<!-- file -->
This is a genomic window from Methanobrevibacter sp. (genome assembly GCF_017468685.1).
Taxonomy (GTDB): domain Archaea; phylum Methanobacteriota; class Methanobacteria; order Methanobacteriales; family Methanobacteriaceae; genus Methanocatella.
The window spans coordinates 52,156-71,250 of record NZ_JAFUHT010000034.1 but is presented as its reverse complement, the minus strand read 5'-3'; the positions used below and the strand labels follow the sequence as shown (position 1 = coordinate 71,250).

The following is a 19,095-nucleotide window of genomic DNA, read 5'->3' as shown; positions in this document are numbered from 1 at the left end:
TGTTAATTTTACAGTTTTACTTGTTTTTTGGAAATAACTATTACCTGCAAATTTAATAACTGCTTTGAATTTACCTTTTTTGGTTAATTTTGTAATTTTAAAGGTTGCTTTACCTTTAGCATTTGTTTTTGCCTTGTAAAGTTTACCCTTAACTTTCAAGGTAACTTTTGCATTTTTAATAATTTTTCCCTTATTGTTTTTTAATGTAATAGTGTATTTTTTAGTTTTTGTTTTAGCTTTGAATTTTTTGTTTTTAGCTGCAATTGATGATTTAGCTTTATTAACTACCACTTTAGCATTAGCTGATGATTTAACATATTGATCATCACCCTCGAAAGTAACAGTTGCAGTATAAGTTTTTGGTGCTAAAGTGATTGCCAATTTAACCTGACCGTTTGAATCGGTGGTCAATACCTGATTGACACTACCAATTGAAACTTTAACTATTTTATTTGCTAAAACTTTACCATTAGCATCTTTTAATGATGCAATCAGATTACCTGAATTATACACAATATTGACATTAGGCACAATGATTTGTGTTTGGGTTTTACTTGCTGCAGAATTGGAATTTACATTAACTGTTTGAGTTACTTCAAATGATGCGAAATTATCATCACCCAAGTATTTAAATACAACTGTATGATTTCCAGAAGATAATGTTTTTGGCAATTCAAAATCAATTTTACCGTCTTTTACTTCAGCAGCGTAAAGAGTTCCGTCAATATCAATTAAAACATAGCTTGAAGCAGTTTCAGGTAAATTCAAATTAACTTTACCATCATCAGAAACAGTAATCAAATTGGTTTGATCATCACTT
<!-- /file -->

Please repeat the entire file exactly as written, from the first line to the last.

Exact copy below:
This is a genomic window from Methanobrevibacter sp. (genome assembly GCF_017468685.1).
Taxonomy (GTDB): domain Archaea; phylum Methanobacteriota; class Methanobacteria; order Methanobacteriales; family Methanobacteriaceae; genus Methanocatella.
The window spans coordinates 52,156-71,250 of record NZ_JAFUHT010000034.1 but is presented as its reverse complement, the minus strand read 5'-3'; the positions used below and the strand labels follow the sequence as shown (position 1 = coordinate 71,250).

The following is a 19,095-nucleotide window of genomic DNA, read 5'->3' as shown; positions in this document are numbered from 1 at the left end:
TGTTAATTTTACAGTTTTACTTGTTTTTTGGAAATAACTATTACCTGCAAATTTAATAACTGCTTTGAATTTACCTTTTTTGGTTAATTTTGTAATTTTAAAGGTTGCTTTACCTTTAGCATTTGTTTTTGCCTTGTAAAGTTTACCCTTAACTTTCAAGGTAACTTTTGCATTTTTAATAATTTTTCCCTTATTGTTTTTTAATGTAATAGTGTATTTTTTAGTTTTTGTTTTAGCTTTGAATTTTTTGTTTTTAGCTGCAATTGATGATTTAGCTTTATTAACTACCACTTTAGCATTAGCTGATGATTTAACATATTGATCATCACCCTCGAAAGTAACAGTTGCAGTATAAGTTTTTGGTGCTAAAGTGATTGCCAATTTAACCTGACCGTTTGAATCGGTGGTCAATACCTGATTGACACTACCAATTGAAACTTTAACTATTTTATTTGCTAAAACTTTACCATTAGCATCTTTTAATGATGCAATCAGATTACCTGAATTATACACAATATTGACATTAGGCACAATGATTTGTGTTTGGGTTTTACTTGCTGCAGAATTGGAATTTACATTAACTGTTTGAGTTACTTCAAATGATGCGAAATTATCATCACCCAAGTATTTAAATACAACTGTATGATTTCCAGAAGATAATGTTTTTGGCAATTCAAAATCAATTTTACCGTCTTTTACTTCAGCAGCGTAAAGAGTTCCGTCAATATCAATTAAAACATAGCTTGAAGCAGTTTCAGGTAAATTCAAATTAACTTTACCATCATCAGAAACAGTAATCAAATTGGTTTGATCATCACTT